Martin Scorsese isn’t known for his comedy, but when he wants to make us laugh, he makes it look effortless. The Wolf of Wall Street is not only one of the funniest movies of the year, it’s one of the most disturbing. The film consistently make us laugh at awful things, but not feel awful about doing so. Leonardo DiCaprio and Jonah Hill each give career-best performances as a pair of off-Wall Street millionaires as they help Scorsese push the envelope like he’s never done before. The result is masterpiece of tonal shifts, pathos and drug-enabled partying.
5. This is the End
Jonah Hill was in not one, but both of the funniest films this year. In This Is The End, he (along with Seth Rogen, James Franco, Jay Baruchel, Danny McBride, Craig Robinson and about a dozen others) play themselves at a massive party as the world ends out their door. Co-written and directed by Rogen and Evan Goldberg, This Is The End is audacious, surprising yet incredibly intelligent and poignant. There’s no 2013 film I’ll be revisiting more as the years go by. Read my full review here.
4. Stories We Tell
Sarah Polley‘s Stories We Tell is more than just a documentary. On one level, it’s a way for the actress turned filmmaker to look back at her happy but dysfunctional family. On another level, it’s a commentary on the way films change how audiences perceive a story. And when the two are told in tandem, you’d be hard pressed for a bigger surprise in 2013. Polley wows with her storytelling, filmmaking and heartbreaking revelations. Somehow though she elevates all of that into a film that’s almost indescribable in its beauty and genre. Read my full review here.
3. 12 Years a Slave
Every year a film is released that is so powerful, so effective, so intense, you never want to endure it again. In 2013, that award goes to Steve McQueen‘s 12 Years A Slave. The theatrical experience of watching Solomon Northup’s true tale of being torn from his family and forced into a life of slavery is harrowing and difficult. However, McQueen’s lingering camera and stellar casting (from top to bottom, there wasn’t a better ensemble this year) ultimately make the film a revelation. It may be hard to watch, but you feel the characters and story so deeply, the entire film blossoms into a feeling of absolute beauty.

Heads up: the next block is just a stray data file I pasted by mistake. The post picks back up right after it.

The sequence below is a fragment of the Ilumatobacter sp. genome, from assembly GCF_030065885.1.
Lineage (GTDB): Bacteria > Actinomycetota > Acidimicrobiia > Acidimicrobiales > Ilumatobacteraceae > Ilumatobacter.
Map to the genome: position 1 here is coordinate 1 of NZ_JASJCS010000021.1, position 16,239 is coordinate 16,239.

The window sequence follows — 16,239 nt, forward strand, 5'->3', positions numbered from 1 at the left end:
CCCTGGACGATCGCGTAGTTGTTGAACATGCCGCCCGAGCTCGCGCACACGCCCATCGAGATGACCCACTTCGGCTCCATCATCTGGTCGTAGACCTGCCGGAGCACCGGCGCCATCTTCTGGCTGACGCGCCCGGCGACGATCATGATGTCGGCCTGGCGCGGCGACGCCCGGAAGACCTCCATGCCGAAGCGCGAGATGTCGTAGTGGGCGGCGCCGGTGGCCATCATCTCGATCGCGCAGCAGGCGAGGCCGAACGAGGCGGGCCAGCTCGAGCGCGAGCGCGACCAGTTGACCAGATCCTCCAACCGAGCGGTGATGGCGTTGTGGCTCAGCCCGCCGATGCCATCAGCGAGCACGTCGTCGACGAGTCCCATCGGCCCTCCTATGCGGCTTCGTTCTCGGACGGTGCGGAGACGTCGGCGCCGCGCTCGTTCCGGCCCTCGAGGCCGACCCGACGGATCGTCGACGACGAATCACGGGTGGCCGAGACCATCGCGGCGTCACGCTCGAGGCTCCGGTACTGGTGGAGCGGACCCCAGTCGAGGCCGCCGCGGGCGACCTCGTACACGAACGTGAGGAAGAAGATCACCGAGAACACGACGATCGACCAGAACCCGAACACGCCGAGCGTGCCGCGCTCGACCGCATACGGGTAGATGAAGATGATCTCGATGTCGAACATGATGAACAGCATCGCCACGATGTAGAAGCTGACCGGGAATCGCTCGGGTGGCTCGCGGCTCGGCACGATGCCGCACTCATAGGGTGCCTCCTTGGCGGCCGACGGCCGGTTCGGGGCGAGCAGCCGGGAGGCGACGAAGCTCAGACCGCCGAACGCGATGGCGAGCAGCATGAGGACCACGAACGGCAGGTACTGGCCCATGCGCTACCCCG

2. Inside Llewyn Davis
When I first saw the trailer for Inside Llewyn Davis, I wasn’t excited. It looked like The Coen Brothers had made a movie about a down on his luck folk singers and that just didn’t sound interesting. Leave it to the Coens, though, to take that basic conceit and make it so much more. Not only is Inside Llewyn Davis about the plight of a singer, it’s about the plight we all feel struggling with our dreams. There are also multiple moments of absolute hilarity, pure musical bliss and indescribable movie magic that elevate the whole thing above almost every other film released in 2013. The Coen Brothers make great, fantastic, timeless movies and Inside Llweyn Davis is be one of their best.
1. Short Term 12
Short Term 12 is perfect. There. I said it. After raving back at South by Southwest, I saw the movie multiple times after and cannot find an off beat. In Oscar-worthy performances, Brie Larson and John Gallagher Jr. play emotionally unstable young adults who try to help a home full of emotionally unstable kids. In that conceit, it would be easy to make a very depressing movie but writer/director Destin Daniel Cretton somehow makes a film that’s at times painful, uplifting, hilarious, and everything from one scene to the next. When history looks back at 2013, surely Short Term 12 might not be a major awards player, but it’ll endure beyond that thanks to fulfilling every requirement you’d want a film to fulfill. Read my full review here.